Bengazi: “Do you have a favourite part of the island?”

Ulai: “Yes, my favourite part of Vorovoro is turtle beach (the southern tip) because it used to have a small concrete contraption where we would collect water from a small cliff face for afternoon bath. Usually the approach is along the beach during sunset after a hard days work. There is no view so magnificent as such. To a young mind it has a lasting and indelible effect of having survived a day without a bother from the outside world.”

Bengazi: “What do you think is the most important aspect of this project for Tui Mali?”

Ulai: “For Tui Mali, it is the welfare of his people. It is about the involvement of the whole community on a eco-sustainable project with little or minimal affectation to the environment. That Vorovoro is fronted by the third largest continuous reef formation in the world (now with fishing moratorium) tribewantred is a perfect compliment in many ways. The commencement of this partnership will undoubtedly showcase northern Vanua Levu to the rest of Fiji and the world. It is about the world (through tribal members) concerning itself in the development of the community of Mali and its people that has for Tui Mali the most exciting potential.”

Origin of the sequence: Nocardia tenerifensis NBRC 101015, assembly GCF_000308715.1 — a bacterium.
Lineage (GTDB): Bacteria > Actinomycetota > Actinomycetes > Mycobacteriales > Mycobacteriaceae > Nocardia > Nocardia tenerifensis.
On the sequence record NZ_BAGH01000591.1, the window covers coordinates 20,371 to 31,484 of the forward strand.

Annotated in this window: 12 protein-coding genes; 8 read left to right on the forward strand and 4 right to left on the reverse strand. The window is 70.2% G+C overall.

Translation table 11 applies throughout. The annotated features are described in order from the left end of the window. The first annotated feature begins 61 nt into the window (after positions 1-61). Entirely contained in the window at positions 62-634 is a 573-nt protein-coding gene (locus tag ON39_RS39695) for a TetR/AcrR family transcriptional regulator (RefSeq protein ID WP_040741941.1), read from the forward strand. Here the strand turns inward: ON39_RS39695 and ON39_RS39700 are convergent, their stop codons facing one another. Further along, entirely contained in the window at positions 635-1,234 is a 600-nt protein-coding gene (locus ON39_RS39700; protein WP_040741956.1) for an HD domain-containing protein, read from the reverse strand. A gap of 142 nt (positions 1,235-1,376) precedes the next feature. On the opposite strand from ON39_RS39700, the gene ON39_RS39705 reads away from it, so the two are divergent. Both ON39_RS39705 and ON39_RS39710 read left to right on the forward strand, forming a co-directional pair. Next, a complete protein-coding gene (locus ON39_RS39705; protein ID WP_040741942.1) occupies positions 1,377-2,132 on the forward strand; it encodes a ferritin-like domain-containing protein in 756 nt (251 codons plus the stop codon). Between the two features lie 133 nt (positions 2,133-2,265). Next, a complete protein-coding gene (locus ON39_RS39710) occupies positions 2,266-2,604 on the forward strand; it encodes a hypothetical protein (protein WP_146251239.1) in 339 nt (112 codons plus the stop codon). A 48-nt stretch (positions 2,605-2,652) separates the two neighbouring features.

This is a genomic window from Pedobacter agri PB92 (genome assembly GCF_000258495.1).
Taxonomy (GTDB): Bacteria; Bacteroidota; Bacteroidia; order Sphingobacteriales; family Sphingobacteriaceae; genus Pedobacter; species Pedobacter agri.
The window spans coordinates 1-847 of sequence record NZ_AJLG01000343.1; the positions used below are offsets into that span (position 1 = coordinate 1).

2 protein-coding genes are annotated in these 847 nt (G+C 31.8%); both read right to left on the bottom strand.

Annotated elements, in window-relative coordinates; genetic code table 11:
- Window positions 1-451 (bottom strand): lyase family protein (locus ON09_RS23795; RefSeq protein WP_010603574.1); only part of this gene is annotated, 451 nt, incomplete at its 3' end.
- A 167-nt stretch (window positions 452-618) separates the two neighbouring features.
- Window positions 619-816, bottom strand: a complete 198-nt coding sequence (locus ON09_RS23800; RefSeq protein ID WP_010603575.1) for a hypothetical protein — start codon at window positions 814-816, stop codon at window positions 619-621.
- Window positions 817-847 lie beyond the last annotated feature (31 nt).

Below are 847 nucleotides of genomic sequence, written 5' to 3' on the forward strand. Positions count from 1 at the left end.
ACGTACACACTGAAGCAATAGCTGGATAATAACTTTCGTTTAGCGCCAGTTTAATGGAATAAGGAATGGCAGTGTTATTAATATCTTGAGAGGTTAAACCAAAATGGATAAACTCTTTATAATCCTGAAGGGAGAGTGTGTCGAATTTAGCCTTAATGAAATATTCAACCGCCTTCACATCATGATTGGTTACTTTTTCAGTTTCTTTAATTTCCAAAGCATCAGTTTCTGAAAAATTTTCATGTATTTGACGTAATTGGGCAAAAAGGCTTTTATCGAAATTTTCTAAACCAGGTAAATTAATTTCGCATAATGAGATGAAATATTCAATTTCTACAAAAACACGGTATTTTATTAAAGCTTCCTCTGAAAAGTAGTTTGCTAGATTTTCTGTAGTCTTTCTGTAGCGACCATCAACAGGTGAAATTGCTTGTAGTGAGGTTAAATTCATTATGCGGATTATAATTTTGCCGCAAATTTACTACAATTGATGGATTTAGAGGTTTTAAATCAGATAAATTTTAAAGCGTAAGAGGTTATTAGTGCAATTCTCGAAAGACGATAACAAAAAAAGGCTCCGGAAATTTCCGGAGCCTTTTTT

Tui Mali requests ‘country music’ on Bengazi’s i-pod. What were the chances?

Bengazi: “What do you think lies at the core of the tribewanted idea?”

Ulai: “Tribewanted is about a social exchange of invaluable proportion. There’s a sense of travel and the experience of a new social environment. There is also that sense of satisfaction from the intercultural co-existence. The sum total is interactive community development with utmost respect to community values and its people. It will be an amazing experience for all involved!”

Bengazi: “Ulai, vinaka vakelevu and see you in your back garden soon.”

Ulai: “Vinaka Chief and bula vinaka tribe – bring on September!”